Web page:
What are your proudest NHS moments?
31 May 2018
The NPA is looking for your stories ahead of the 70th anniversary of the NHS on July 5
In particular we want to hear about your proudest moment, in relation to your work in and around the NHS.
The stories will be compiled into an e-document and shared with the press. By way of examples, it could be where you have:
- Made an intervention that made a huge difference to a single patient.
- Introduced a system or process that made a small difference to a group of people.
- Introduced a system or process that saved the NHS money.
- Been the first pharmacist to do a particular thing that is now more common.
- Opened a pharmacy in a deprived area and created jobs and seen patient outcomes improve.
To share your story email the NPA’s PR manager, Chris Fay, at firstname.lastname@example.org. Support is available to help shape your story. Meanwhile, here are a selection of some of the stories that are coming in.
Pantea Shahiri, a pre-registration pharmacist at Manor Pharmacy, Wheathampstead, Hertfordshire.
“My proudest moment so far is when we referred a very poorly baby who it turned out had leukaemia. Baby and mum came into the pharmacy one Wednesday afternoon, when I was just a few months into my pre-reg year.
Mum was very distressed and even before I spoke to her I could see baby was a pale and yellowish colour. When I took a closer look I could see he was struggling to breathe and was very cold to the touch. The poor might was trying to hide from the light and was very agitated and stiff. I was concerned it might be sepsis or meningitis. The supervising pharmacist shared my concerns and after we discovered mum had no transport we called an ambulance.
About 45 minutes later the ambulance still hadn’t arrived, but dad had, so we encouraged them to drive themselves. We checked in with Luton and Dunstable Hospital later and were told the baby was stable and on an antibiotic IV. We heard about the leukaemia diagnosis later still but we’re told the prognosis is good. The grandparents even popped in a few days later to thank us.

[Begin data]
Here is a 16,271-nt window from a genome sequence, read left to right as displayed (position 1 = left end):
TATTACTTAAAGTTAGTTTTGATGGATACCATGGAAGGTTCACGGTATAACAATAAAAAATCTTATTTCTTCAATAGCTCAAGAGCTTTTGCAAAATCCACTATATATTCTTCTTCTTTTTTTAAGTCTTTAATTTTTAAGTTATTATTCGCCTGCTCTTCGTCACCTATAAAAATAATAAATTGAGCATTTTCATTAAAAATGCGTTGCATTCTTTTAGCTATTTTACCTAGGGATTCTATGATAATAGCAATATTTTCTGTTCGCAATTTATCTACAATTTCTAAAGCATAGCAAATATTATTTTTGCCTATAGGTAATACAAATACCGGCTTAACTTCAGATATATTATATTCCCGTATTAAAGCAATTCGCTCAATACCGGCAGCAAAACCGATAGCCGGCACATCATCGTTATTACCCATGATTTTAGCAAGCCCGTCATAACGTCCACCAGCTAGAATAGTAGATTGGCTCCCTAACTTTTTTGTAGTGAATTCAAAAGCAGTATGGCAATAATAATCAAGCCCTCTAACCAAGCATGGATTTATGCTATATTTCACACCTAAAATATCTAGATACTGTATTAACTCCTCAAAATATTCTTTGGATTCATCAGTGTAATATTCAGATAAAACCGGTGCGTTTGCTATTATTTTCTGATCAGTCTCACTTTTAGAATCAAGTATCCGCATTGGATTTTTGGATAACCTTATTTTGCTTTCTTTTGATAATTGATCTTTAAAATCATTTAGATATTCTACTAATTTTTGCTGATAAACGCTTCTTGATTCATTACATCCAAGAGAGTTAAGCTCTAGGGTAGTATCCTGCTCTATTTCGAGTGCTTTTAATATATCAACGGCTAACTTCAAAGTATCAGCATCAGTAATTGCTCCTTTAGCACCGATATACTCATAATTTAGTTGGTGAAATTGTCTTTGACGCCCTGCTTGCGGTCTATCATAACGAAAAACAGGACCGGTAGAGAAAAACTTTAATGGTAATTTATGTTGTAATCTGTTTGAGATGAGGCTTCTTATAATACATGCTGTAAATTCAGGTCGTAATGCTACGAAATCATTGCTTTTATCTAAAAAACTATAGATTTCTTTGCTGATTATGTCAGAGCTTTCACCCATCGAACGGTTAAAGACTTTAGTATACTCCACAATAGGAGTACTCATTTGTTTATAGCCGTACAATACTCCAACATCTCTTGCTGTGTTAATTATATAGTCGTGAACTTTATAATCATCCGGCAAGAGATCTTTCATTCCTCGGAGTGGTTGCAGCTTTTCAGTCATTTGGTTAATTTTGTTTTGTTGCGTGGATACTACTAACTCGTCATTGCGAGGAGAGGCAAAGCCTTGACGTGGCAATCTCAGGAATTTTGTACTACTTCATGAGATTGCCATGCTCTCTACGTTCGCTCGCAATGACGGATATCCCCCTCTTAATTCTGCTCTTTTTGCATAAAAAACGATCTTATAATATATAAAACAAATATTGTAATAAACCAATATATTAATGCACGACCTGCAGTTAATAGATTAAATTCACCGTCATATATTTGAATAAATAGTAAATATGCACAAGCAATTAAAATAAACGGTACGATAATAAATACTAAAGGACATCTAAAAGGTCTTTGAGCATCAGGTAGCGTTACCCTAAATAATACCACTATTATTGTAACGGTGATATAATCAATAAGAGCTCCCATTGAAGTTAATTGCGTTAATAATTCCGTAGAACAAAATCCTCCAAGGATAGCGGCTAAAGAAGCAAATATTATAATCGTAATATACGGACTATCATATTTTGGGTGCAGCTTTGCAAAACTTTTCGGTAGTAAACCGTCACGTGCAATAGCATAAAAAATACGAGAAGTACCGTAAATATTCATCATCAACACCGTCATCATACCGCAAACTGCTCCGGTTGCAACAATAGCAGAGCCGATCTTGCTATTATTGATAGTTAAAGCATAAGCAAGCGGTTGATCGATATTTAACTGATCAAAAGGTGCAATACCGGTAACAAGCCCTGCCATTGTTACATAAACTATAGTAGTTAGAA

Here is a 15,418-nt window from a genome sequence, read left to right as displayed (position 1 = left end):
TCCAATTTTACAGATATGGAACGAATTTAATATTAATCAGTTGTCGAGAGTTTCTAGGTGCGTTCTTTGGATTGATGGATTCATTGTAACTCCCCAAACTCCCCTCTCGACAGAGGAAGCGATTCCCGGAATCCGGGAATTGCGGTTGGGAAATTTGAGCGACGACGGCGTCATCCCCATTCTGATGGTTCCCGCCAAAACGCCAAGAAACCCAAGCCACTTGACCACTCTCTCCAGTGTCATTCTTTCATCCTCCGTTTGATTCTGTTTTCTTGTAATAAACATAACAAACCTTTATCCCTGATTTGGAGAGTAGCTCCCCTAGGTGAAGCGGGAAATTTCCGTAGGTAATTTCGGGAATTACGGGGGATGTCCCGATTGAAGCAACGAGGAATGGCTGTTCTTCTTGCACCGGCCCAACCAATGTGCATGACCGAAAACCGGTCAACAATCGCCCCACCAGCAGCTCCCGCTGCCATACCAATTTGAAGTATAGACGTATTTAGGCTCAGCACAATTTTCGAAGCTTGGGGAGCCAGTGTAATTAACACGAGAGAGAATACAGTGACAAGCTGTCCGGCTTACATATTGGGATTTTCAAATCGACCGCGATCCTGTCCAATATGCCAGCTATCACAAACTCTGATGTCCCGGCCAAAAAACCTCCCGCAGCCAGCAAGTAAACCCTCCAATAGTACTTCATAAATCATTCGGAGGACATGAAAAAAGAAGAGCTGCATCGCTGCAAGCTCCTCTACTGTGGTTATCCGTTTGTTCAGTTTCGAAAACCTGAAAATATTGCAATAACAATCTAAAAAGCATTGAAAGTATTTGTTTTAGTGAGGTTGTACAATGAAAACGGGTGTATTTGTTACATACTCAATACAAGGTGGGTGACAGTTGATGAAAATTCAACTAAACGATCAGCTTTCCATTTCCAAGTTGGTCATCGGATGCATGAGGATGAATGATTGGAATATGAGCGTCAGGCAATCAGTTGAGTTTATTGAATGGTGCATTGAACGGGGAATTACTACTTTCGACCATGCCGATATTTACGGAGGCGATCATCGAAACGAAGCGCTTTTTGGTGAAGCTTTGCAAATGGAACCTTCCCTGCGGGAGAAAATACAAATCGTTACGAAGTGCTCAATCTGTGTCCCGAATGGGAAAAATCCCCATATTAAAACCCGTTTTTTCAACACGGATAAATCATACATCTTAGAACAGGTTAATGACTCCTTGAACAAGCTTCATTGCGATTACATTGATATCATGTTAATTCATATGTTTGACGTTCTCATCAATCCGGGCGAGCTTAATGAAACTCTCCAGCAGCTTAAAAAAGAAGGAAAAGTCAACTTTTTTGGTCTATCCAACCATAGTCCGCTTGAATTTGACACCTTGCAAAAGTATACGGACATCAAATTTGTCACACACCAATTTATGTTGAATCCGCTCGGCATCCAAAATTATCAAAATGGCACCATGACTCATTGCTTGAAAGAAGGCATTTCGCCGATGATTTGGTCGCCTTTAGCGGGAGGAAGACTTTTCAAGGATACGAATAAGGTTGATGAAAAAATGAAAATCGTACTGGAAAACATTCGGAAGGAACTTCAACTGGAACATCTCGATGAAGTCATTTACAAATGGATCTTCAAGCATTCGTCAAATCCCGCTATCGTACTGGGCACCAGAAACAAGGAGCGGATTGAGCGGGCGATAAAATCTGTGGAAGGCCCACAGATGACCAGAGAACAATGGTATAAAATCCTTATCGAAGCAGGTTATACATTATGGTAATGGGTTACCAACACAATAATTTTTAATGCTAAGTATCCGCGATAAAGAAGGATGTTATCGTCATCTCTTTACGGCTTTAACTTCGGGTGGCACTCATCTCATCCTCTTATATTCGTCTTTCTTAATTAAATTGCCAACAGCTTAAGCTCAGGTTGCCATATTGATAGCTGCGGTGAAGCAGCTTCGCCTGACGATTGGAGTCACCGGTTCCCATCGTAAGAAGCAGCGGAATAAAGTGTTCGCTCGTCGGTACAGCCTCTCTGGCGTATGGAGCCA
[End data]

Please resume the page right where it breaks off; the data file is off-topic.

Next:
Who knows what would have happened if we weren’t there to help that baby that day, I’m just glad we were. Getting positive feedback is great but being able to support a severely ill baby and his family is its own reward and why we do the job.”
Bernadette Brown, owner of Cadham Pharmacy Health Centre, in Glenrothes, Fife.
“Becoming a pharmacy health centre, with nurses and pharmacists working together, was an incredible moment for me and the team. Automation is enabling us to think and act differently to provide more care and services to our community, because it has freed-up the time of our pharmacists and team.
We have a nurse and three pharmacists trained to offer assessments and I can prescribe on my NHS prescription pad to support patients’ health needs. The public are the key to our success and they are choosing to make use of our services, choosing pharmacy as their first port of call, which saves GP, out of hours and A&E appointments.
We are so proud to be part of our NHS, working as an integrated part of primary care, supporting people to gain confidence to manage their health when they are acutely unwell, have long term conditions or in public health education.
For example, we are supporting people who have poor asthma control and helping them to gain confidence and give them the tools to take back control of asthma, their health and their lives.
It is a privilege and honour to have gained new skills and that the public trust us to care for them when they need it most with easier access to NHS care.
We are also thankful to NHS Fife who in this celebration year continue to support us with our triage, asthma and COPD clinics.”
Noel Wicks, NPA board member and managing director or Right Medicine Pharmacy in Falkirk, Scotland.
“We are no strangers to bad weather in Scotland but when the Beast from the East struck, it was on another level. The response from my team and many other independent pharmacies was just fantastic though.
In quite a few villages the doctors weren’t able to get in, so we were the only recourse available. That was when having all the tools that the Scottish contract gives us, at our disposal, was really helpful.
We had people who couldn’t get their repeat prescriptions, so we went into our urgent supply systems and helped them out. We had vulnerable patients in their homes and people who were really unwell asking us for help, and we had calls from GPs working from home to deliver vital medication.
I’ll always remember this one young lady who had really young children with her at home and was in severe pain. The doctor prescribed her some strong painkillers, a controlled drug, and we got the car close enough so we could walk the last 500 meters through the blizzard, to get to her door. Both the doctor and the patient were snowed in their homes but we were out there, on the ground, and we made that delivery within about half-an-hour.”